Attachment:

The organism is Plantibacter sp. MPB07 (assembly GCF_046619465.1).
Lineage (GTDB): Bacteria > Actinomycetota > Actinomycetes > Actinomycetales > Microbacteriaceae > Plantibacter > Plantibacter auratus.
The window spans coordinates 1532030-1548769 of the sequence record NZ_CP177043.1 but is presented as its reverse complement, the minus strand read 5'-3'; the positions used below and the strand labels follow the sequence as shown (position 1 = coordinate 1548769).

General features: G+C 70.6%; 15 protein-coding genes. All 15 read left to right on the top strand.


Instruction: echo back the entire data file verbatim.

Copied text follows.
The organism is Plantibacter sp. MPB07 (assembly GCF_046619465.1).
Lineage (GTDB): Bacteria > Actinomycetota > Actinomycetes > Actinomycetales > Microbacteriaceae > Plantibacter > Plantibacter auratus.
The window spans coordinates 1532030-1548769 of the sequence record NZ_CP177043.1 but is presented as its reverse complement, the minus strand read 5'-3'; the positions used below and the strand labels follow the sequence as shown (position 1 = coordinate 1548769).

General features: G+C 70.6%; 15 protein-coding genes. All 15 read left to right on the top strand.